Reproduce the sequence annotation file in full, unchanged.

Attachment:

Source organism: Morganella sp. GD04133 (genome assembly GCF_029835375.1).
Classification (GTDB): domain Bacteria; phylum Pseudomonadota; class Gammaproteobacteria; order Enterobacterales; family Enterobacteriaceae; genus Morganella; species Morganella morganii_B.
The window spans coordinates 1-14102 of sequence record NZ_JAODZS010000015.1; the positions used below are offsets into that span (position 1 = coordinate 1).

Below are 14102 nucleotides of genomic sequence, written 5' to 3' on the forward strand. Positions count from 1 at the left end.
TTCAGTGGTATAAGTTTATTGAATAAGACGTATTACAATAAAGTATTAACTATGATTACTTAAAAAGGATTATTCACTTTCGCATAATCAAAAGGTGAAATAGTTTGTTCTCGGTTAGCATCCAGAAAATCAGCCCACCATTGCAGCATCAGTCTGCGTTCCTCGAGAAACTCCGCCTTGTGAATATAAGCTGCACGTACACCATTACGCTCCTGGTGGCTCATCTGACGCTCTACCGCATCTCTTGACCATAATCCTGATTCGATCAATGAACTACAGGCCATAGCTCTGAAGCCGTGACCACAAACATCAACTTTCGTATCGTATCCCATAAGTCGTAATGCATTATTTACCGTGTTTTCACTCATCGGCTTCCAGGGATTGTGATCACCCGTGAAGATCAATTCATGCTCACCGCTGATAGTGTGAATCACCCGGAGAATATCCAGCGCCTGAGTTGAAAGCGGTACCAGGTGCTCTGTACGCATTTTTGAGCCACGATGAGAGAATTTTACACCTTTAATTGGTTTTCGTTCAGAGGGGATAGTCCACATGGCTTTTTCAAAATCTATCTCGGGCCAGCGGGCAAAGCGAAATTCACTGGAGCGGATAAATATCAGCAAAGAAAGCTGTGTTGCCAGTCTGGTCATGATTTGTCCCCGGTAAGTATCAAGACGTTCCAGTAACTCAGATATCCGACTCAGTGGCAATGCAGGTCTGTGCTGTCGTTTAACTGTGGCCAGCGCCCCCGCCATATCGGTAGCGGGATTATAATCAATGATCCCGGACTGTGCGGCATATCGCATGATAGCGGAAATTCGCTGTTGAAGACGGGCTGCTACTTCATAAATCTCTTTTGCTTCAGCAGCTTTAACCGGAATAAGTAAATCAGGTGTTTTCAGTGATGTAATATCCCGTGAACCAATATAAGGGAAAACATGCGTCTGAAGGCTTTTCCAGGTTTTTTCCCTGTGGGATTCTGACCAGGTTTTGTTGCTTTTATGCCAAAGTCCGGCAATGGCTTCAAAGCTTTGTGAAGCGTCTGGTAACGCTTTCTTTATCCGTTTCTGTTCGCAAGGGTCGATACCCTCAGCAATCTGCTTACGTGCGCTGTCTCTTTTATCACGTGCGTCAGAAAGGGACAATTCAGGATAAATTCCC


Source organism: Morganella sp. GD04133 (genome assembly GCF_029835375.1).
Classification (GTDB): domain Bacteria; phylum Pseudomonadota; class Gammaproteobacteria; order Enterobacterales; family Enterobacteriaceae; genus Morganella; species Morganella morganii_B.
The window spans coordinates 1-14102 of sequence record NZ_JAODZS010000015.1; the positions used below are offsets into that span (position 1 = coordinate 1).

Below are 14102 nucleotides of genomic sequence, written 5' to 3' on the forward strand. Positions count from 1 at the left end.
TTCAGTGGTATAAGTTTATTGAATAAGACGTATTACAATAAAGTATTAACTATGATTACTTAAAAAGGATTATTCACTTTCGCATAATCAAAAGGTGAAATAGTTTGTTCTCGGTTAGCATCCAGAAAATCAGCCCACCATTGCAGCATCAGTCTGCGTTCCTCGAGAAACTCCGCCTTGTGAATATAAGCTGCACGTACACCATTACGCTCCTGGTGGCTCATCTGACGCTCTACCGCATCTCTTGACCATAATCCTGATTCGATCAATGAACTACAGGCCATAGCTCTGAAGCCGTGACCACAAACATCAACTTTCGTATCGTATCCCATAAGTCGTAATGCATTATTTACCGTGTTTTCACTCATCGGCTTCCAGGGATTGTGATCACCCGTGAAGATCAATTCATGCTCACCGCTGATAGTGTGAATCACCCGGAGAATATCCAGCGCCTGAGTTGAAAGCGGTACCAGGTGCTCTGTACGCATTTTTGAGCCACGATGAGAGAATTTTACACCTTTAATTGGTTTTCGTTCAGAGGGGATAGTCCACATGGCTTTTTCAAAATCTATCTCGGGCCAGCGGGCAAAGCGAAATTCACTGGAGCGGATAAATATCAGCAAAGAAAGCTGTGTTGCCAGTCTGGTCATGATTTGTCCCCGGTAAGTATCAAGACGTTCCAGTAACTCAGATATCCGACTCAGTGGCAATGCAGGTCTGTGCTGTCGTTTAACTGTGGCCAGCGCCCCCGCCATATCGGTAGCGGGATTATAATCAATGATCCCGGACTGTGCGGCATATCGCATGATAGCGGAAATTCGCTGTTGAAGACGGGCTGCTACTTCATAAATCTCTTTTGCTTCAGCAGCTTTAACCGGAATAAGTAAATCAGGTGTTTTCAGTGATGTAATATCCCGTGAACCAATATAAGGGAAAACATGCGTCTGAAGGCTTTTCCAGGTTTTTTCCCTGTGGGATTCTGACCAGGTTTTGTTGCTTTTATGCCAAAGTCCGGCAATGGCTTCAAAGCTTTGTGAAGCGTCTGGTAACGCTTTCTTTATCCGTTTCTGTTCGCAAGGGTCGATACCCTCAGCAATCTGCTTACGTGCGCTGTCTCTTTTATCACGTGCGTCAGAAAGGGACAATTCAGGATAAATTCCC